After your paperwork is in process the immigration office will ask for photos of a specific size known as infantile. The size is important, they will not accept larger or smaller photos. The current size requested is 32.0 mm x 26.0 mm with a maximum of 39.0 mm x 31.0 mm with a white background.


Visa application process

For me the UK based visa application was simple, quick and efficient. The in-country Mexican system takes a little navigating and multiple trips to immigration, but with patience and a positive attitude it is easy to do.

Be aware that INM will not contact you directly to tell you when to return to the offices for the next step, so it is your responsibility to check the status of your application online. They sometimes send emails but this is not always the case. You will find the process much easier if you speak some Spanish although there are some officers who speak some English depending on where you are located.  If in doubt go to INM and ask.

The process in Mexico takes about four appointments and works in the following way:

  1. Print and complete your tramite and take the physical copy to immigration along with your passport and documents listed above.
  2. They will process your details or send you away to correct any errors. If necessary you return again with a new document completed a second time.
  3. You will then need to wait for an email or check online to find out when to return with your photos and payment. INM will provide you with a cost and a document that needs to be stamped by the bank at the time of payment.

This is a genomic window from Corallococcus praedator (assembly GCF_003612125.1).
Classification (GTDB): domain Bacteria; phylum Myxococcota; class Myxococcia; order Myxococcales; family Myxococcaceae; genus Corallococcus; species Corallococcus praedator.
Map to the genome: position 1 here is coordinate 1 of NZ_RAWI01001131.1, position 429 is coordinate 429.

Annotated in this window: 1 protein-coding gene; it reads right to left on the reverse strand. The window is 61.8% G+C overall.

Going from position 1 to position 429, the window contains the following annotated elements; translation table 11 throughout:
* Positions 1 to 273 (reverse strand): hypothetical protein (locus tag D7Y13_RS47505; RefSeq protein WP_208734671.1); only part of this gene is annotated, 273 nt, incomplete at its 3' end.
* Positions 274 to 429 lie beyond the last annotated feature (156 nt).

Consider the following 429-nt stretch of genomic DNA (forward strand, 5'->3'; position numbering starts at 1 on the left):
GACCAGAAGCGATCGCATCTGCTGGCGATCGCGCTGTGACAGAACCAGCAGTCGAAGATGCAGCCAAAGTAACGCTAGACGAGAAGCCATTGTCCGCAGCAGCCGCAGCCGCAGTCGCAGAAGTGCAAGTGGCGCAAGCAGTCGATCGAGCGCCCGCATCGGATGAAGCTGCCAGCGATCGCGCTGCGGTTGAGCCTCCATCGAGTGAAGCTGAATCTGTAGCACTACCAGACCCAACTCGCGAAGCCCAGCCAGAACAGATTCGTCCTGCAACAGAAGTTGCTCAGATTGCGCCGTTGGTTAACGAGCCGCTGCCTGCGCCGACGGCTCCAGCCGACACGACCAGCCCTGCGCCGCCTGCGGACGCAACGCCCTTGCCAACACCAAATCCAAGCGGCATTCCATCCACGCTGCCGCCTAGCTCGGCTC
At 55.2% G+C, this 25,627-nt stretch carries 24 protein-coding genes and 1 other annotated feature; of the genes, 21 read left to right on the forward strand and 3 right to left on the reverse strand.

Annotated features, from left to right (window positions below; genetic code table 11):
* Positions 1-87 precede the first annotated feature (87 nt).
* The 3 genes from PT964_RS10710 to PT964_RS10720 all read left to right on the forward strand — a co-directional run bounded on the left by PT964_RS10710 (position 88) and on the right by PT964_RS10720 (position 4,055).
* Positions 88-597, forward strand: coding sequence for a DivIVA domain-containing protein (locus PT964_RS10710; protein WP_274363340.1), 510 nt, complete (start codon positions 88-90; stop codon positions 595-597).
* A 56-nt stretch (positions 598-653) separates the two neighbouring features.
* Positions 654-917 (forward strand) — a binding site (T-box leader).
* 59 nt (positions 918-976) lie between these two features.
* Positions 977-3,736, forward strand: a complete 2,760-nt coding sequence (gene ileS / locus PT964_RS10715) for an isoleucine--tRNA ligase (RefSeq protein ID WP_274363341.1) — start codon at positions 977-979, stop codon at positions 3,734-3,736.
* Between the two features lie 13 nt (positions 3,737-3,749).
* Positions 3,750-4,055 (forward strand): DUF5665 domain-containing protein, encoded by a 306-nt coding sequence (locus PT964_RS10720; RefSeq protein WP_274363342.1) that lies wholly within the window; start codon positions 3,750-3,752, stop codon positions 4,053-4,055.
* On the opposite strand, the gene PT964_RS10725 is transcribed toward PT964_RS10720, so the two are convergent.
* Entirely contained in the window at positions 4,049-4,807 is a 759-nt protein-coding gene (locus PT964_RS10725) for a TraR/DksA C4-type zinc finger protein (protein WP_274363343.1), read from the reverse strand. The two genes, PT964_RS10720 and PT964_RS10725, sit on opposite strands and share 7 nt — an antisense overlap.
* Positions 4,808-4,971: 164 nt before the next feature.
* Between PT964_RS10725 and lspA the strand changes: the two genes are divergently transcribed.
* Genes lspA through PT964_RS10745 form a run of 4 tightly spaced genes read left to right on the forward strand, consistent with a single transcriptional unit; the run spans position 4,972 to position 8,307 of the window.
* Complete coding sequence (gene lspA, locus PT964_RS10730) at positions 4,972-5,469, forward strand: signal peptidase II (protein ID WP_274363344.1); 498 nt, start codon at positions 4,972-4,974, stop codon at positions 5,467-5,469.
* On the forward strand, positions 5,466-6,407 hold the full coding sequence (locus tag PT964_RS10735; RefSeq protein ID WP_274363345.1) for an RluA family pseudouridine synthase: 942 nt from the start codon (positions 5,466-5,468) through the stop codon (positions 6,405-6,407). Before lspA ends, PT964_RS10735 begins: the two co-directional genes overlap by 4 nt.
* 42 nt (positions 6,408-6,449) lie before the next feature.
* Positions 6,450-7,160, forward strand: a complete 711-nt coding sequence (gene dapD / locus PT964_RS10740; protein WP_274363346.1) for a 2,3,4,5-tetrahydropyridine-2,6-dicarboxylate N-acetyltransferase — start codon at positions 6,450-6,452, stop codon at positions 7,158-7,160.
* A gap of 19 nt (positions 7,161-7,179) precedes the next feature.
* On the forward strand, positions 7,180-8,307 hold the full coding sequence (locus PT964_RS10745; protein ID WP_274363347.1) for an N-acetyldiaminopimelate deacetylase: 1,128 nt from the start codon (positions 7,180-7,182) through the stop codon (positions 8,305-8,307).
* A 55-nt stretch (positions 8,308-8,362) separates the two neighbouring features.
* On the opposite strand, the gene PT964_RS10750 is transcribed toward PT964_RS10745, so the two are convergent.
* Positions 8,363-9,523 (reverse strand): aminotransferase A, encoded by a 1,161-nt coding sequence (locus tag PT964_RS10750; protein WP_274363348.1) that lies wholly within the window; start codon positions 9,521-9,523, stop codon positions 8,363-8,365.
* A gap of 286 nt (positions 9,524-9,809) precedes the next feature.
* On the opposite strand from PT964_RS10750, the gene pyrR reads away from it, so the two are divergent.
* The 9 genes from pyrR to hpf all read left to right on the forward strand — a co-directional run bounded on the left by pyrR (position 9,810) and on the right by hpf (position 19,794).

4. Return to immigration with the payment and your photos.
  5. Finally, your card will be ready and you will have an appointment to collect it, sign for it and have your fingerprints taken.

You will not need to return to INM again before your card expires unless you change your address or employer during your time in Mexico. If this occurs you complete another online form and take it to immigration. This process is much faster.

 

A final thought

Teaching English in Mexico is a lot of fun and there are endless different places to explore on your time off. The people are friendly and welcoming and the food is great too! The visa process looks a little complex at first but take it step by step and it will work out fine. Your employer will be able to help you with any concerns you may have, as well as with Spanish if this is a barrier. I always felt comfortable asking for help and double checking information to make sure I completed everything correctly. Four years after my first year teaching here I am settled permanently in Mexico and love it! Come and visit!

 


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2019-02-18T16:06:03+00:00